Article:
"According to the custom of the nation, the most effective speeches were invariably principally made up from recitations of portions of ancient poetry. In this case, the art of the orator was shown by selecting a quotation from an ancient poem, which figuratively, but dimly shadowed forth his intentions and opinions. As he spoke, the people were pleased with the beauty of the poetry, and at his knowledge of their ancient poets, whilst their ingenuity was excited to endeavour to detect from his figurative language, what were his intentions and designs. Quotation after quotation, as they were rapidly and forcibly chaunted forth, made his meaning clearer and clearer. Curiosity and attention were by degrees riveted upon the speaker, and if his sentiments were in unison with the great mass of the assembly, and he was a man of influence, as each succeeding quotation gradually removed the doubt which hung upon the minds of the attentive group who were seated upon the ground around him, murmur of applause rose after murmur of applause, until, at some closing quotation which left no doubt as to his real meaning, the whole assembly gave way to tumults of delight, and applauded equally the determination he had formed, his poetic knowledge, and his oratorical art, by which under images beautiful to them, he had for so long a time veiled, and at last so perfectly manifested his real intentions."

The arguments put forth by Archdeacon Williams and the influential personages who accompanied him, had their desired effect upon the great mass of the people, and according to the customs of those times, conciliatory messages were forwarded to the camp of the adversary. That most exemplary missionary, the Rev. N. Turner, also used his best efforts to effect a reconciliation between the adverse tribes, and in order to carry out his benevolent intentions undertook a journey to the Bay of Islands in company with the Rev. J. Whitely. The Kororareka tribes were not backward in giving expression to their kindly sentiments, and their numerous quotations from the ancient poets were said to be extremely appropriate. Amongst many other excellent poems recited on the occasion was the following, the sentiments of which called forth the admiration of the whole assemblage:--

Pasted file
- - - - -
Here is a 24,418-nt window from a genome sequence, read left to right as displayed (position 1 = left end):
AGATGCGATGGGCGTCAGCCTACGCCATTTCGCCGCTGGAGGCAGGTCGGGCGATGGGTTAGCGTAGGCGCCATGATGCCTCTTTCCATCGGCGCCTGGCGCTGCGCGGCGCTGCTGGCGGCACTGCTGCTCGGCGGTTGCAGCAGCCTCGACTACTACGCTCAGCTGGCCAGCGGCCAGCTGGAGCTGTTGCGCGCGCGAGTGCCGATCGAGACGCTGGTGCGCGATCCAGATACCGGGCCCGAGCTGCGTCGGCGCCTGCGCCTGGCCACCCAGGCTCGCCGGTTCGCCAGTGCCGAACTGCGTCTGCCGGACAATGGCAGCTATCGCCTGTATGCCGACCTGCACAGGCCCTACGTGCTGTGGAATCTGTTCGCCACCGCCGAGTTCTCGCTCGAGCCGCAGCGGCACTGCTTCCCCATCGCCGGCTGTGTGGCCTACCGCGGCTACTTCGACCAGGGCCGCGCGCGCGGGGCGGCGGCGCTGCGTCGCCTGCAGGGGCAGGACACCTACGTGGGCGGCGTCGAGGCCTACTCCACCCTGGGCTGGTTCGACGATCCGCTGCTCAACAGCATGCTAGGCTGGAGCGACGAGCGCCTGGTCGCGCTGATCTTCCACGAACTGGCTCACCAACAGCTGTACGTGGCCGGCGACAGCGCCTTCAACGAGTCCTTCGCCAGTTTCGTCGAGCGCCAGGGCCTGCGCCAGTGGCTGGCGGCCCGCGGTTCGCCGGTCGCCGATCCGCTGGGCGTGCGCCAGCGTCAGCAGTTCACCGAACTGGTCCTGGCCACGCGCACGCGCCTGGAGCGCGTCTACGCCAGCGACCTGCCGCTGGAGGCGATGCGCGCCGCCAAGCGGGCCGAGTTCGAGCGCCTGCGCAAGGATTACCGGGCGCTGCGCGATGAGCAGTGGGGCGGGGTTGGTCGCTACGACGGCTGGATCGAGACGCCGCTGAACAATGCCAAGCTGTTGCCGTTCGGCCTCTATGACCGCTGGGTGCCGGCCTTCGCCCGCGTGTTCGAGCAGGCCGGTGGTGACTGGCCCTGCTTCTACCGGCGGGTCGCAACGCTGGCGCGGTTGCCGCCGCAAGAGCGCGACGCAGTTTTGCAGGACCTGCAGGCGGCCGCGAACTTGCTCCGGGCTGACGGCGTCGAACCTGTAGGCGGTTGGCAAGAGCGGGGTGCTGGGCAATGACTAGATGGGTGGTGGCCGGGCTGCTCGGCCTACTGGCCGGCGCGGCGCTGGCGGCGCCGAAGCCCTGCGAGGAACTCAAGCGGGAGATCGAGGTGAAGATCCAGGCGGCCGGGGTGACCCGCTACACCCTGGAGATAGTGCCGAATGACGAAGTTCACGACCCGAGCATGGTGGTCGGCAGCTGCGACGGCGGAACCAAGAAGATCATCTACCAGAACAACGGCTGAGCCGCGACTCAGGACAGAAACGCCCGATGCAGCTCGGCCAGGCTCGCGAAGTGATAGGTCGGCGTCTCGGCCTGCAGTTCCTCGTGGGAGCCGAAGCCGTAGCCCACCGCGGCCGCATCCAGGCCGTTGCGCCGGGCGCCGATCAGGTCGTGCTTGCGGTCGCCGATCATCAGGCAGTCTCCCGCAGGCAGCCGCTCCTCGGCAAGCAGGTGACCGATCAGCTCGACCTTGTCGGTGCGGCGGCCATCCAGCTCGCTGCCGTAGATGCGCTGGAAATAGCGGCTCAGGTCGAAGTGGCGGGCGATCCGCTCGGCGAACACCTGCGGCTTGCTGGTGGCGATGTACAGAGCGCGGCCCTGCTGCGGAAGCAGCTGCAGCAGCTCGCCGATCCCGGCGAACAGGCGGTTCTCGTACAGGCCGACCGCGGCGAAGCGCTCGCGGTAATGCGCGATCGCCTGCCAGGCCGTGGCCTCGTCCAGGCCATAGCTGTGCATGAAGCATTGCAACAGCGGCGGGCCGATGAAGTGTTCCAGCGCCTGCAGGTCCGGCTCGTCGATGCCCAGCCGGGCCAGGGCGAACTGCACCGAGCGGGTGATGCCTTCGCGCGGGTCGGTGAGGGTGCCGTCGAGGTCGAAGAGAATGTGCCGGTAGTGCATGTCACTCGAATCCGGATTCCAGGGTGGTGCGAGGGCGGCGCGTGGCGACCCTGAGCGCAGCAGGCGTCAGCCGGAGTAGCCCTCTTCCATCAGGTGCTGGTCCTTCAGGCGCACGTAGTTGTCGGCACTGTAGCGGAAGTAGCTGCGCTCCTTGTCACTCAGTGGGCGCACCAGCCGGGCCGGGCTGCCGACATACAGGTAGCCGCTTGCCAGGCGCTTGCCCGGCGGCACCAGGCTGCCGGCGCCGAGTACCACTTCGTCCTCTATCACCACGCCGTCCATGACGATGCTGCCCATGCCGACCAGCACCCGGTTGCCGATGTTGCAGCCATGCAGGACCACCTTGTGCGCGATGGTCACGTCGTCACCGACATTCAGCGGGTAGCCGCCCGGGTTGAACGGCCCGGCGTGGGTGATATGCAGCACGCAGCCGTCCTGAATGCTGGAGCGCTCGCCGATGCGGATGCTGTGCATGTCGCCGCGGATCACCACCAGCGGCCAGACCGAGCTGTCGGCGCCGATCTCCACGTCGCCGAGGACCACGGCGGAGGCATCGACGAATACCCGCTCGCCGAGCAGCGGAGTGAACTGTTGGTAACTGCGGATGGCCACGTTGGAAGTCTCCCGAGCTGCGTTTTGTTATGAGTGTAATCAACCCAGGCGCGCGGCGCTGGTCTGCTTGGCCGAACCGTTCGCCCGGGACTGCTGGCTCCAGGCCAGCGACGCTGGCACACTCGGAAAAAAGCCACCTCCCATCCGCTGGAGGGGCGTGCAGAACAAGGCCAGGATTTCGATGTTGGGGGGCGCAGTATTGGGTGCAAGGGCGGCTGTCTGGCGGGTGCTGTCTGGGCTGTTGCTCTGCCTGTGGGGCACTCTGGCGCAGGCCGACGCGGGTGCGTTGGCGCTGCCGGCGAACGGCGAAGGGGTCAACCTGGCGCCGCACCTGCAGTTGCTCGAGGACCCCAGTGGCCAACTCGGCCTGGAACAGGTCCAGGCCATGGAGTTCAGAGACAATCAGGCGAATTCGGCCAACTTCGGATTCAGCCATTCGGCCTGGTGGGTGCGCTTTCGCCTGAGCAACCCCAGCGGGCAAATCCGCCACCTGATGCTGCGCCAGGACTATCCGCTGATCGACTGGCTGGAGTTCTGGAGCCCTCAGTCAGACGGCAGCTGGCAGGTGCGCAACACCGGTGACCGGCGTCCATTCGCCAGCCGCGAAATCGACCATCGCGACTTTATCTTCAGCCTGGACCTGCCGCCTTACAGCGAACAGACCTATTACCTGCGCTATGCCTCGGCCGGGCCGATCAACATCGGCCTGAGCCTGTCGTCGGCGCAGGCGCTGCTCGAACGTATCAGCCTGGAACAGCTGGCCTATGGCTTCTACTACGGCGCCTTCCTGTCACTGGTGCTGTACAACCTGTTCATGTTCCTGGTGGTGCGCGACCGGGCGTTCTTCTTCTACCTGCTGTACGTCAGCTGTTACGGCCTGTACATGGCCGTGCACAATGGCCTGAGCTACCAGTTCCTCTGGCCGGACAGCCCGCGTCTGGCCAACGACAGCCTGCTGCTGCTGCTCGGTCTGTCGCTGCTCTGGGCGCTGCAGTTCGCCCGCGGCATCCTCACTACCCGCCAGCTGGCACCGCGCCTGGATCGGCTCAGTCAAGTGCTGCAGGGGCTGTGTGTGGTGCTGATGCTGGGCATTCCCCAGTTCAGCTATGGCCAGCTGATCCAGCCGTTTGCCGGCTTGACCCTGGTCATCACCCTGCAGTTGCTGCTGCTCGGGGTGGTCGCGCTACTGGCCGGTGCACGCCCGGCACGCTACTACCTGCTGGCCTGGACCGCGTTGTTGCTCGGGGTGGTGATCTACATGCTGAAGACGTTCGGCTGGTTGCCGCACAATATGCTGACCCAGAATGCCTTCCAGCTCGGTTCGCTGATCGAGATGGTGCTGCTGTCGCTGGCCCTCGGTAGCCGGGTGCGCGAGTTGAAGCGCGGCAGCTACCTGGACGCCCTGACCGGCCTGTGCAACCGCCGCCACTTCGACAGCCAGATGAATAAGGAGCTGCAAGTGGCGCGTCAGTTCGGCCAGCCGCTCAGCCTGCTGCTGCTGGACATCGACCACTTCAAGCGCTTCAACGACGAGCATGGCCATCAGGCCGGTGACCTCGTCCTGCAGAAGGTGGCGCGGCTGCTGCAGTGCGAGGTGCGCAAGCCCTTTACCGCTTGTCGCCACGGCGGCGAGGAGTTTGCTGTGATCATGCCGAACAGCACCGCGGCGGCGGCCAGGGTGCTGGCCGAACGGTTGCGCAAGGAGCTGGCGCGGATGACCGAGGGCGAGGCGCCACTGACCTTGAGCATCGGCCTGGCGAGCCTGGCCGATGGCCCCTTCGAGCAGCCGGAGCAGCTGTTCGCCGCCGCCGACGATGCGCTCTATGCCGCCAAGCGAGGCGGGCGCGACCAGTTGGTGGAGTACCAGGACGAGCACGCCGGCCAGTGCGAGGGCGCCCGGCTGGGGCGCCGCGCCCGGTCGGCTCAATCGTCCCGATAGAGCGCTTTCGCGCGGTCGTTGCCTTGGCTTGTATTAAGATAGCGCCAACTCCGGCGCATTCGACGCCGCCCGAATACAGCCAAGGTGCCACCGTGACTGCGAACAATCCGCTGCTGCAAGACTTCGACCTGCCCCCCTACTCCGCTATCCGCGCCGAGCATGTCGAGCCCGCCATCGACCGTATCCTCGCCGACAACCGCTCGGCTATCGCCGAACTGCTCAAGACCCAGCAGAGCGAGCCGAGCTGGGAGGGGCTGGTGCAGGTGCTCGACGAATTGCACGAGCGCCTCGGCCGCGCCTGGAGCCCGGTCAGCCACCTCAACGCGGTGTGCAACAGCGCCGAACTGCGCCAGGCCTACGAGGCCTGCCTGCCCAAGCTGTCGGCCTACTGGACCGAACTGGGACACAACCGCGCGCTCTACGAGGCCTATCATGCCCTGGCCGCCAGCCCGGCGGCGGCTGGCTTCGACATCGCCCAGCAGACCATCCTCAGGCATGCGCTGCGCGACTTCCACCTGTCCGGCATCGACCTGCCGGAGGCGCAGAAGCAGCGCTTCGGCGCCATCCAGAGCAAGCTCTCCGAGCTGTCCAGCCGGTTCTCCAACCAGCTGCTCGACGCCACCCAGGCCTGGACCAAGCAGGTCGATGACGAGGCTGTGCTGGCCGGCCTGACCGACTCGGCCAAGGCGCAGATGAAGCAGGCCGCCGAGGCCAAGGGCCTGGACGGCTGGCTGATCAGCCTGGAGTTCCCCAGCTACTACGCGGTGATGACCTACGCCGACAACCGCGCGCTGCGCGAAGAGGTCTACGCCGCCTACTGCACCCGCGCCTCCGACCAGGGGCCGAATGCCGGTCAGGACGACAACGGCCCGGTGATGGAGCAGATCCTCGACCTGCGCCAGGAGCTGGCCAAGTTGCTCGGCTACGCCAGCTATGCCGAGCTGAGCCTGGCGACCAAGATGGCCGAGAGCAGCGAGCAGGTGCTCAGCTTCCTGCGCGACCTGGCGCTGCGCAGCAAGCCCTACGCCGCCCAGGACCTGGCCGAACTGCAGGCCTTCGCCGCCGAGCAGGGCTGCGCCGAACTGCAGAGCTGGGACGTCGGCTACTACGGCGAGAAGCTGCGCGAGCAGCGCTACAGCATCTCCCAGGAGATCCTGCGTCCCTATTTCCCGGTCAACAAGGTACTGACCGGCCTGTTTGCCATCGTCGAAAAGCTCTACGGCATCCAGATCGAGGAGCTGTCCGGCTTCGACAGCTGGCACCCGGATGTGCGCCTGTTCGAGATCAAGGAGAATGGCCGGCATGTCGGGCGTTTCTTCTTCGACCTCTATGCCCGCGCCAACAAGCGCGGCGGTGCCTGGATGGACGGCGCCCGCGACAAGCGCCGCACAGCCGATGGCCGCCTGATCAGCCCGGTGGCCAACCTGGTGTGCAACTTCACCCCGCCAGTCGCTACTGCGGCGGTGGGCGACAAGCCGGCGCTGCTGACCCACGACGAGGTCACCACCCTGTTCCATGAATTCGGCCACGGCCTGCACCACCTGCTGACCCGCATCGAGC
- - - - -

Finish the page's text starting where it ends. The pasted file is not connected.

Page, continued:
Oh! wonder not that we should be estranged
That we should search out other homes than these,
For fires are kindled to destroy us,
And men are deemed no better than the poor wild weed,
Art thou, the descendant of famed Puhitaniwharau,
Of yore? So am I.
And wouldst thou overwhelm me quite,
So that my name and place may
Never more be heard among the tribes?
Ah! this thou canst not do, for I am,
Like thyself, the offspring of the great one
Marutuwehi, whose teeth were sharper
Than the wintry winds.
Are we no equal? Then let us
Share the lands bequeathed to us
By our forefathers, even Puketihi.
My people, think you that the land
Will wing its way to Tauranga?
Tho' the land apportioned to us be but small,
Grasp it firmly.
When our sires departed, said they not to us
"Oh! sons, be not hasty in your projects or decisions,
"For the high minded ones are ever careful;
"But you may be hasty in lifting up your voices
"To quell the din of battle; you may
"Be hasty to establish peace and order;
"This will make you mighty.
"And thousands will rise up to laud your greatness.'

At the close of the speechifying and singing the warriors, amounting, we are told to two thousand, joined in a war dance. This, however, was not the savage yell of defiance, but the blending together of the voices of a great multitude whose feelings were in unison; --who had long experienced the extreme misery of war, and who were about to enjoy the advantages of peace. It is not too much to say that even the cruel, barbaric New Zealander could feelingly say, with the Christian poet --

"O war, what art thou?
After the brightest conquest what remains
Of all thy glories?
* * * * *
-----"When the song
Of dear bought joy, with many a triumph swelled,
Salutes the victors ear and soothes his pride,
How is the grateful harmony profaned
With the sad disonance of virgins' cries,
Who mourn their brothers slain! of mothers hoar
Who clasp their withered hands and fondly ask,
With iteration shrill, --their slaughtered sons!
How is the laurel's verdure stained with blood
And soiled with widow's tears!"

The war dance, was unusually spirited and very imposing; the bright gleam of the musket raised high above the head, made the scene terrible to behold, whilst it evinced the marshal pride of these daring warriors. At the close of the performance, blank cartridges were fired into the air, as a tribute of respect for the dead who had fallen during the strife, and as a